The greens have made a great recovery from the aerification process and are back to their old selves.  My crew did a great job while I was gone rolling and retopdressing the greens.  We were able to vertical mow and double cut the greens to remove the excess leaf tissue we had generated from the fertilizer applied to speed up the healing process and were able to heal in the holes and return them to a high quality putting surface in just under a week's time.

Some of you may have noticed that the 13th green and #14 tees have been showing signs of drought lately.  We have been experiencing a loss of communication from the computer in the golf course maintenance building and the controller in the field lately which resulted in the irrigation not consistently running at night as scheduled.  Our Toro irrigation field rep came to the course and discovered that with the age of the system and the excessive amount of trees blocking the signal from the maintenance building to the controller location that only around 40% of the signal strength was reaching the controller and sometimes not all of the command was being received, thus the watering cycle would not operate properly.  In order to improve the power of the controller to receive the signal from the computer in the maintenance building we installed some directional antennas on the irrigation controllers for #13 and #14 which will boost the ability of these controllers to pick up the signal being sent out and will hopefully eliminate any missed irrigation cycles on these holes from now on.
Willie Hamby installing the new directional antenna

A quick update on the bald eagles...I was able to watch both juvenile eagles and one of the adult eagles this morning fishing for breakfast at the irrigation lake.  Well, I don't know if you would call it fishing.  The adult caught the fish and the juveniles came and took it from the adult and flew off. Just like a kid. Both of the juvenile eagles seem to be doing well and they are both as large as the adult eagles. I have not been successful in taking any good photos of the juvenile eagles since they blend so well with the trees and they tend to stay back in the tree tops most of the time.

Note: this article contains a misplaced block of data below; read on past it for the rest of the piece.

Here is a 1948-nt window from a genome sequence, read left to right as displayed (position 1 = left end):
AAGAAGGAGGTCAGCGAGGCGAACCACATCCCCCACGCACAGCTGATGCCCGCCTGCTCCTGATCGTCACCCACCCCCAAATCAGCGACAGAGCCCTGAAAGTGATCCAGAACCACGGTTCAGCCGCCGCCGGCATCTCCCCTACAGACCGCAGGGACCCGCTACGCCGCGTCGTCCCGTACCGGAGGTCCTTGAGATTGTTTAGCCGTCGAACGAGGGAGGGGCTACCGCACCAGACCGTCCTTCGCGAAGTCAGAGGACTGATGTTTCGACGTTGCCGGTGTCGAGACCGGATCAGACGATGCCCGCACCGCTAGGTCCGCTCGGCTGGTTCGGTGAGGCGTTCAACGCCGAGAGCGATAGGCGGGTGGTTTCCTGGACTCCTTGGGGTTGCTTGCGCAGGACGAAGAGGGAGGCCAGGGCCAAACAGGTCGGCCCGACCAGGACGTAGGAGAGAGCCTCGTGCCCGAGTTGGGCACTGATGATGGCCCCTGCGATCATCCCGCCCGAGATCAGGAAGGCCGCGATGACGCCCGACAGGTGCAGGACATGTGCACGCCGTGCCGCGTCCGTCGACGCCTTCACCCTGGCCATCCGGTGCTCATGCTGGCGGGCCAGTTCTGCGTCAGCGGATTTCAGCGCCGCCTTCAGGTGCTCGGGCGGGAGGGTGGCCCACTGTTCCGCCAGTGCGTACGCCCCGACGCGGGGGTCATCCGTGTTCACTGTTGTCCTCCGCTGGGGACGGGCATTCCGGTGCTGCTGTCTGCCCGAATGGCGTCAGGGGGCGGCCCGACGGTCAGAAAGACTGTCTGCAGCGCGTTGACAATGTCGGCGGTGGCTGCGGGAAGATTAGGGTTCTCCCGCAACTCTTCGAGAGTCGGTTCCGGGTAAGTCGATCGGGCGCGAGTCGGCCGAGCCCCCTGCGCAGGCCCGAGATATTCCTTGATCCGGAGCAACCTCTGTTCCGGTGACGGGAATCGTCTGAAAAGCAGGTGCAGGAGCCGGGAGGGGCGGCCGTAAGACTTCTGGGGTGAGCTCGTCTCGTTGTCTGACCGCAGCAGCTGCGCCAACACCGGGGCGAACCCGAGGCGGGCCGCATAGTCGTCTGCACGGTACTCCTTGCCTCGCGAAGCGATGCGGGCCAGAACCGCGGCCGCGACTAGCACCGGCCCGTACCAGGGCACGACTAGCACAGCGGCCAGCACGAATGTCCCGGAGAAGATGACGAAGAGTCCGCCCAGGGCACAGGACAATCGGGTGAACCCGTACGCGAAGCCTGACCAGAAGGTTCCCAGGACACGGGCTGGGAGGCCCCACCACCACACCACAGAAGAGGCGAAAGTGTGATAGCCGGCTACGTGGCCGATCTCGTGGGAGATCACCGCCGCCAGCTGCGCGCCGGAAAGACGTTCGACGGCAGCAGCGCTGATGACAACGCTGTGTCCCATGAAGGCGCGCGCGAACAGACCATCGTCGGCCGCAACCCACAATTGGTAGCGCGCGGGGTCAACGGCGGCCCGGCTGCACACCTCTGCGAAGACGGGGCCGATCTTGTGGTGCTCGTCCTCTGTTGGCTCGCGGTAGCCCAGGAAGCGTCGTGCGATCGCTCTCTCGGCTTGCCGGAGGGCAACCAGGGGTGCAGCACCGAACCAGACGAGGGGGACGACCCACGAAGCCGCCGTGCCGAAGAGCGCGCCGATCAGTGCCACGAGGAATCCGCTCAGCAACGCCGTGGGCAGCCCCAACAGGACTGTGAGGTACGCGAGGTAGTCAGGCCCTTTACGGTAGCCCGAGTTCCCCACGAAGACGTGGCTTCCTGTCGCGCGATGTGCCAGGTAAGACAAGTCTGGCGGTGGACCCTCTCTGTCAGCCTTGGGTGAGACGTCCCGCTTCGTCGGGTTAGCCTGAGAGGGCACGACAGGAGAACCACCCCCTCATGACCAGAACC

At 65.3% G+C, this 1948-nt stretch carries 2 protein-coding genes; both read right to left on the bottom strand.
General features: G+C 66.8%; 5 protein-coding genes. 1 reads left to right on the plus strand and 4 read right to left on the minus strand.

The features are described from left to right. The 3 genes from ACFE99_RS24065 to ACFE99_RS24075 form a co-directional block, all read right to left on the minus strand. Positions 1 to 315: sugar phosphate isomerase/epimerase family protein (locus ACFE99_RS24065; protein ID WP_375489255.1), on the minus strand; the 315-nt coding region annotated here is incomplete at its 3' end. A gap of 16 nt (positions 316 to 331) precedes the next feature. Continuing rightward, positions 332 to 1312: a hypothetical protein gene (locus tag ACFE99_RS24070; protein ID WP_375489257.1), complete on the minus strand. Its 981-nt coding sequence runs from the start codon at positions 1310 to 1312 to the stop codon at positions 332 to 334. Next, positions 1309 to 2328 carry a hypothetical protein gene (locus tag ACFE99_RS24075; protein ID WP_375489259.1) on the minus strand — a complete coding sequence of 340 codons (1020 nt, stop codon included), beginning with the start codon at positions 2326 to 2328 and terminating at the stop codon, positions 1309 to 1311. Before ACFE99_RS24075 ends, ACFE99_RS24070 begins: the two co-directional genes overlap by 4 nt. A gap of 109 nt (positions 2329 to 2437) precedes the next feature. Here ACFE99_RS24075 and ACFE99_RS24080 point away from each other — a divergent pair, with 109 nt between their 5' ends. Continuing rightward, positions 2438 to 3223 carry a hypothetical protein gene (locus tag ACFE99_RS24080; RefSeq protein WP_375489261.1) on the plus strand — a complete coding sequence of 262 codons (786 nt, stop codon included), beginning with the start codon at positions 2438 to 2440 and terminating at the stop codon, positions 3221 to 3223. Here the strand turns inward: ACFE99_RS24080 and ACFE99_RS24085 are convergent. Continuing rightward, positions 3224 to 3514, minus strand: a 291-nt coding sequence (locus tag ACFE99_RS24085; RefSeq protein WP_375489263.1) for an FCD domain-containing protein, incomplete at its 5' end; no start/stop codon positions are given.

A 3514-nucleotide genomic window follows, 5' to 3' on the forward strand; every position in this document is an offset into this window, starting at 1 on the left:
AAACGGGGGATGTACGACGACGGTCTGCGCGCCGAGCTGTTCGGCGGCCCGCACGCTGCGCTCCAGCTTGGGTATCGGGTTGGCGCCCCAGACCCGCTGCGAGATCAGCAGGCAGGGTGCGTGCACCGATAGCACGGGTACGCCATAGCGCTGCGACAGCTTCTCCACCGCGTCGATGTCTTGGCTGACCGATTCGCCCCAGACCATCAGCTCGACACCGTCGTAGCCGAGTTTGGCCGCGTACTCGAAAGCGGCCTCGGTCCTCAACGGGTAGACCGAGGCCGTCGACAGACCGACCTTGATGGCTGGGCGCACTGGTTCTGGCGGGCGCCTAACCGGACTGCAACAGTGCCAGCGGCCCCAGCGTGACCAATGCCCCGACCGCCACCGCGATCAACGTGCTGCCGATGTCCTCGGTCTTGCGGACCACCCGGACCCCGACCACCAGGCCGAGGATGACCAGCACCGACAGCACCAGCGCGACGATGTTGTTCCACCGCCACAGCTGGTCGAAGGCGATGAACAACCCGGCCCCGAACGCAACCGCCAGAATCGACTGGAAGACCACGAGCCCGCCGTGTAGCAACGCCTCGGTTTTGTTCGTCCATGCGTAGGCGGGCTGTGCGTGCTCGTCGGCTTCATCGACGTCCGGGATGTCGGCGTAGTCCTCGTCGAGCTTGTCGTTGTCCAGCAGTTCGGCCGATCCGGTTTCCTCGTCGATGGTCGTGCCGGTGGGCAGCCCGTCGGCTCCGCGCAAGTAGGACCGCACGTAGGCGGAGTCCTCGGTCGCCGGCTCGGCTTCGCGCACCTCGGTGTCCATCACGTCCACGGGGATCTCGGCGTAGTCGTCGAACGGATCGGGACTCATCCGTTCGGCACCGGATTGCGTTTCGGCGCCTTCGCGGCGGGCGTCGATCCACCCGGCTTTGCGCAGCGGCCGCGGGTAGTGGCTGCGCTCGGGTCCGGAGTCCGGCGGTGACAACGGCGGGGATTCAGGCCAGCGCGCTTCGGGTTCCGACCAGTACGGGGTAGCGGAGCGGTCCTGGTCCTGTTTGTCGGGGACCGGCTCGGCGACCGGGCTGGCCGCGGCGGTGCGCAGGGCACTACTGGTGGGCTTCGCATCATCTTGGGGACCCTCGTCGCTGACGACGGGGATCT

Great Blue Heron
Ardea herodias
The wildlife have been abundant at Harrison Bay lately. Deer, raccoons, turkey, bald eagles, osprey, and this great blue heron are just some of the creatures that call The Bear Trace at Harrison Bay home. 

Tuesday, June 14, 2011

Greens Aerification--Bear Trace

What a wonderful couple of days for greens aerification.  The weather was perfect, highs of 91 on Monday and 90 on Tuesday with no rain, low humidity and a slight gentle breeze all day long.  The golf course maintenance staff performed their duties flawlessly and the equipment ran great.  I don't think I could have ask for more.

Our first step in aerification is to circle verticut the greens at a depth of 1/16" below 0.000". 

The greens are then topdressed using our Dakota 410 Turf Tender spin dresser applying 0.5 cubic yards of topdressing sand per 1000 sq. ft.

Greens are aerified using our Toro ProCore 648 aerifier equipped with mini tine heads and using a full 60  0.300 Toro Titan Max side eject coring tines.  The depth of the aerification is set at 3"  with 3" forward spacing used.  This set up will allow us to punch over 100 holes per square foot and affect close to 5% of the greens surface which will by the end of the year put us in the suggested 15-20 percent of greens surface area the USGA suggests to affect per year.